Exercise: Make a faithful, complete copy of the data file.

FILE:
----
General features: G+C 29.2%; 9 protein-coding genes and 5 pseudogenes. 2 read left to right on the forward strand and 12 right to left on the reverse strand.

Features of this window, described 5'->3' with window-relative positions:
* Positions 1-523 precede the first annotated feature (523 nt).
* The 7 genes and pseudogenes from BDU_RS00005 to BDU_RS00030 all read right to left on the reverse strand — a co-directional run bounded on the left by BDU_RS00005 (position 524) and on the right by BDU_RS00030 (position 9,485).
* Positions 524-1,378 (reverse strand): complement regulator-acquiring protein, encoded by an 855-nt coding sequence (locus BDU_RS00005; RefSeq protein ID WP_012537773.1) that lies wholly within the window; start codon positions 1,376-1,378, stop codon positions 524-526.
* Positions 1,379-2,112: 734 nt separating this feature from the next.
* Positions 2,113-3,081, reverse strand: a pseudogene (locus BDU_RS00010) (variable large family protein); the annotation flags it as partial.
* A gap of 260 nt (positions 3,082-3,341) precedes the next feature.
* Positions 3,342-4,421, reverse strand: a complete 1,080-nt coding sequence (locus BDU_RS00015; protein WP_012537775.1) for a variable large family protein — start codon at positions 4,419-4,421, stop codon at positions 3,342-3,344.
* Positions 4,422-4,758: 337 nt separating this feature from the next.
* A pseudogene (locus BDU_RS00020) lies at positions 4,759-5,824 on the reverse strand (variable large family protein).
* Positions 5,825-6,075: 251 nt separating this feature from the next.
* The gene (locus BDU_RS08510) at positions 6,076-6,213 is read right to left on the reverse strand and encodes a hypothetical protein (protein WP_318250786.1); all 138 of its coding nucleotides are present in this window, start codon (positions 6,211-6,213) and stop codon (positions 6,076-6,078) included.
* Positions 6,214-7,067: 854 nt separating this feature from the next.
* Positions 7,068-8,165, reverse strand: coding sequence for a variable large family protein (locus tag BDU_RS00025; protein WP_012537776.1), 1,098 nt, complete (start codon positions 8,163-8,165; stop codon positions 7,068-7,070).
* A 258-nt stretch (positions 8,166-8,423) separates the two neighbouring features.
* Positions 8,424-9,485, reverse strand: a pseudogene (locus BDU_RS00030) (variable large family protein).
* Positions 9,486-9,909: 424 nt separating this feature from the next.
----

General features: G+C 29.2%; 9 protein-coding genes and 5 pseudogenes. 2 read left to right on the forward strand and 12 right to left on the reverse strand.

Features of this window, described 5'->3' with window-relative positions:
* Positions 1-523 precede the first annotated feature (523 nt).
* The 7 genes and pseudogenes from BDU_RS00005 to BDU_RS00030 all read right to left on the reverse strand — a co-directional run bounded on the left by BDU_RS00005 (position 524) and on the right by BDU_RS00030 (position 9,485).
* Positions 524-1,378 (reverse strand): complement regulator-acquiring protein, encoded by an 855-nt coding sequence (locus BDU_RS00005; RefSeq protein ID WP_012537773.1) that lies wholly within the window; start codon positions 1,376-1,378, stop codon positions 524-526.
* Positions 1,379-2,112: 734 nt separating this feature from the next.
* Positions 2,113-3,081, reverse strand: a pseudogene (locus BDU_RS00010) (variable large family protein); the annotation flags it as partial.
* A gap of 260 nt (positions 3,082-3,341) precedes the next feature.
* Positions 3,342-4,421, reverse strand: a complete 1,080-nt coding sequence (locus BDU_RS00015; protein WP_012537775.1) for a variable large family protein — start codon at positions 4,419-4,421, stop codon at positions 3,342-3,344.
* Positions 4,422-4,758: 337 nt separating this feature from the next.
* A pseudogene (locus BDU_RS00020) lies at positions 4,759-5,824 on the reverse strand (variable large family protein).
* Positions 5,825-6,075: 251 nt separating this feature from the next.
* The gene (locus BDU_RS08510) at positions 6,076-6,213 is read right to left on the reverse strand and encodes a hypothetical protein (protein WP_318250786.1); all 138 of its coding nucleotides are present in this window, start codon (positions 6,211-6,213) and stop codon (positions 6,076-6,078) included.
* Positions 6,214-7,067: 854 nt separating this feature from the next.
* Positions 7,068-8,165, reverse strand: coding sequence for a variable large family protein (locus tag BDU_RS00025; protein WP_012537776.1), 1,098 nt, complete (start codon positions 8,163-8,165; stop codon positions 7,068-7,070).
* A 258-nt stretch (positions 8,166-8,423) separates the two neighbouring features.
* Positions 8,424-9,485, reverse strand: a pseudogene (locus BDU_RS00030) (variable large family protein).
* Positions 9,486-9,909: 424 nt separating this feature from the next.